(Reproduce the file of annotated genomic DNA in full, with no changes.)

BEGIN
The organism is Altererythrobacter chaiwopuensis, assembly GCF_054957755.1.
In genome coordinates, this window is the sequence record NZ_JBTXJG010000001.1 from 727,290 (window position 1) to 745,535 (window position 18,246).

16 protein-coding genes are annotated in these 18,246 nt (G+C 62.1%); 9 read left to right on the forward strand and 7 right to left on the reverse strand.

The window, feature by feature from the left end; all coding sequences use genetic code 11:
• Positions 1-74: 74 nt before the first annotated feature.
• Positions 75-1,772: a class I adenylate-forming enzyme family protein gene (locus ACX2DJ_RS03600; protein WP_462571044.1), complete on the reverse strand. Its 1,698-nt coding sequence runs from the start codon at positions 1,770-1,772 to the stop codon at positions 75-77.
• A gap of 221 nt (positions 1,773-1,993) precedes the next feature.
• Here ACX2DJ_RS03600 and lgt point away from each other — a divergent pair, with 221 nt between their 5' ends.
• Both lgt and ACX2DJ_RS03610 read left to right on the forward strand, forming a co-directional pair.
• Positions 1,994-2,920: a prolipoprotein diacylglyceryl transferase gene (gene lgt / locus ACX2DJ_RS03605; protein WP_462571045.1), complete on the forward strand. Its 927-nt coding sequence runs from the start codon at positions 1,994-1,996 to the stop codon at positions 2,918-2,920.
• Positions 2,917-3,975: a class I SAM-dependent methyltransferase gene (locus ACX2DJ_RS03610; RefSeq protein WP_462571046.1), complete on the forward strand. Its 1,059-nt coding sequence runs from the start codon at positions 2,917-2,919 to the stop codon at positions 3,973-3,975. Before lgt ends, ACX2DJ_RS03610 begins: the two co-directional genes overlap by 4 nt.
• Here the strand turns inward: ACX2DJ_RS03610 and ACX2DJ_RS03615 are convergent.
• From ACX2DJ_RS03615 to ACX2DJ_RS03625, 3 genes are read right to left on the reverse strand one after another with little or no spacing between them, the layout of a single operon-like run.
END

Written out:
The organism is Altererythrobacter chaiwopuensis, assembly GCF_054957755.1.
In genome coordinates, this window is the sequence record NZ_JBTXJG010000001.1 from 727,290 (window position 1) to 745,535 (window position 18,246).

16 protein-coding genes are annotated in these 18,246 nt (G+C 62.1%); 9 read left to right on the forward strand and 7 right to left on the reverse strand.

The window, feature by feature from the left end; all coding sequences use genetic code 11:
• Positions 1-74: 74 nt before the first annotated feature.
• Positions 75-1,772: a class I adenylate-forming enzyme family protein gene (locus ACX2DJ_RS03600; protein WP_462571044.1), complete on the reverse strand. Its 1,698-nt coding sequence runs from the start codon at positions 1,770-1,772 to the stop codon at positions 75-77.
• A gap of 221 nt (positions 1,773-1,993) precedes the next feature.
• Here ACX2DJ_RS03600 and lgt point away from each other — a divergent pair, with 221 nt between their 5' ends.
• Both lgt and ACX2DJ_RS03610 read left to right on the forward strand, forming a co-directional pair.
• Positions 1,994-2,920: a prolipoprotein diacylglyceryl transferase gene (gene lgt / locus ACX2DJ_RS03605; protein WP_462571045.1), complete on the forward strand. Its 927-nt coding sequence runs from the start codon at positions 1,994-1,996 to the stop codon at positions 2,918-2,920.
• Positions 2,917-3,975: a class I SAM-dependent methyltransferase gene (locus ACX2DJ_RS03610; RefSeq protein WP_462571046.1), complete on the forward strand. Its 1,059-nt coding sequence runs from the start codon at positions 2,917-2,919 to the stop codon at positions 3,973-3,975. Before lgt ends, ACX2DJ_RS03610 begins: the two co-directional genes overlap by 4 nt.
• Here the strand turns inward: ACX2DJ_RS03610 and ACX2DJ_RS03615 are convergent.
• From ACX2DJ_RS03615 to ACX2DJ_RS03625, 3 genes are read right to left on the reverse strand one after another with little or no spacing between them, the layout of a single operon-like run.